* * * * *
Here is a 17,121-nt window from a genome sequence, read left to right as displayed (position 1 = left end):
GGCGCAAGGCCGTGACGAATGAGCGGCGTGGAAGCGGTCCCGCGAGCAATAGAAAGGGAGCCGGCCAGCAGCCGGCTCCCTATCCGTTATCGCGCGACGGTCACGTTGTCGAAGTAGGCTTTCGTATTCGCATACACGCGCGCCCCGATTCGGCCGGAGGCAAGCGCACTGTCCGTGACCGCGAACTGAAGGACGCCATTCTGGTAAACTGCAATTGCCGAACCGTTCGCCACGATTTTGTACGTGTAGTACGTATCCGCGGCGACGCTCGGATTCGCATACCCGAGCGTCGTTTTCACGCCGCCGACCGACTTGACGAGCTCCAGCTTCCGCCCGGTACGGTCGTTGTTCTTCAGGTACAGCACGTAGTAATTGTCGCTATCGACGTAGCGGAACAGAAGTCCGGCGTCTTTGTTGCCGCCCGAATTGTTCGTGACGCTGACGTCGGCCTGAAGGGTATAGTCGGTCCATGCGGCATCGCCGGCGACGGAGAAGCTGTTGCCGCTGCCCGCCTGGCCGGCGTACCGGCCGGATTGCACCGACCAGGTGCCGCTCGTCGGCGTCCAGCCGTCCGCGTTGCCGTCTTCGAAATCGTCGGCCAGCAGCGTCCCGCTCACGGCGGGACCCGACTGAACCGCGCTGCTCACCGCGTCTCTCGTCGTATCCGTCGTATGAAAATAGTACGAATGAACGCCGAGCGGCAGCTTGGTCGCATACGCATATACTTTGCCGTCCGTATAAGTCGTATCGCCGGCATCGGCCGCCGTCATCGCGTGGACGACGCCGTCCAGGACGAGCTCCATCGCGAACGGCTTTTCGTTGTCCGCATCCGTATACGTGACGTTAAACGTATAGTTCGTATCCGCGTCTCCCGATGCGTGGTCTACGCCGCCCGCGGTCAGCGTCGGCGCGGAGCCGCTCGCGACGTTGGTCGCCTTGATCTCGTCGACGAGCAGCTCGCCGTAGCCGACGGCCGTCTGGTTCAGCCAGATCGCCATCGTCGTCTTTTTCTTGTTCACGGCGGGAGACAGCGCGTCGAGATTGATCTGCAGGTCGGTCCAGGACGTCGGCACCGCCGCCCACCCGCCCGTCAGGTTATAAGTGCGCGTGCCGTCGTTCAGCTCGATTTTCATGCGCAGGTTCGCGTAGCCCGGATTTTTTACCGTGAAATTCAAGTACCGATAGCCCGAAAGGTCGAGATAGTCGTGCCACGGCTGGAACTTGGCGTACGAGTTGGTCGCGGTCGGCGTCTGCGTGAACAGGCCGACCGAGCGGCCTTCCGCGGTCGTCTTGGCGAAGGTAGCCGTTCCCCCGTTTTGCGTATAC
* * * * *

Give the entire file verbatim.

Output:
Here is a 17,121-nt window from a genome sequence, read left to right as displayed (position 1 = left end):
GGCGCAAGGCCGTGACGAATGAGCGGCGTGGAAGCGGTCCCGCGAGCAATAGAAAGGGAGCCGGCCAGCAGCCGGCTCCCTATCCGTTATCGCGCGACGGTCACGTTGTCGAAGTAGGCTTTCGTATTCGCATACACGCGCGCCCCGATTCGGCCGGAGGCAAGCGCACTGTCCGTGACCGCGAACTGAAGGACGCCATTCTGGTAAACTGCAATTGCCGAACCGTTCGCCACGATTTTGTACGTGTAGTACGTATCCGCGGCGACGCTCGGATTCGCATACCCGAGCGTCGTTTTCACGCCGCCGACCGACTTGACGAGCTCCAGCTTCCGCCCGGTACGGTCGTTGTTCTTCAGGTACAGCACGTAGTAATTGTCGCTATCGACGTAGCGGAACAGAAGTCCGGCGTCTTTGTTGCCGCCCGAATTGTTCGTGACGCTGACGTCGGCCTGAAGGGTATAGTCGGTCCATGCGGCATCGCCGGCGACGGAGAAGCTGTTGCCGCTGCCCGCCTGGCCGGCGTACCGGCCGGATTGCACCGACCAGGTGCCGCTCGTCGGCGTCCAGCCGTCCGCGTTGCCGTCTTCGAAATCGTCGGCCAGCAGCGTCCCGCTCACGGCGGGACCCGACTGAACCGCGCTGCTCACCGCGTCTCTCGTCGTATCCGTCGTATGAAAATAGTACGAATGAACGCCGAGCGGCAGCTTGGTCGCATACGCATATACTTTGCCGTCCGTATAAGTCGTATCGCCGGCATCGGCCGCCGTCATCGCGTGGACGACGCCGTCCAGGACGAGCTCCATCGCGAACGGCTTTTCGTTGTCCGCATCCGTATACGTGACGTTAAACGTATAGTTCGTATCCGCGTCTCCCGATGCGTGGTCTACGCCGCCCGCGGTCAGCGTCGGCGCGGAGCCGCTCGCGACGTTGGTCGCCTTGATCTCGTCGACGAGCAGCTCGCCGTAGCCGACGGCCGTCTGGTTCAGCCAGATCGCCATCGTCGTCTTTTTCTTGTTCACGGCGGGAGACAGCGCGTCGAGATTGATCTGCAGGTCGGTCCAGGACGTCGGCACCGCCGCCCACCCGCCCGTCAGGTTATAAGTGCGCGTGCCGTCGTTCAGCTCGATTTTCATGCGCAGGTTCGCGTAGCCCGGATTTTTTACCGTGAAATTCAAGTACCGATAGCCCGAAAGGTCGAGATAGTCGTGCCACGGCTGGAACTTGGCGTACGAGTTGGTCGCGGTCGGCGTCTGCGTGAACAGGCCGACCGAGCGGCCTTCCGCGGTCGTCTTGGCGAAGGTAGCCGTTCCCCCGTTTTGCGTATAC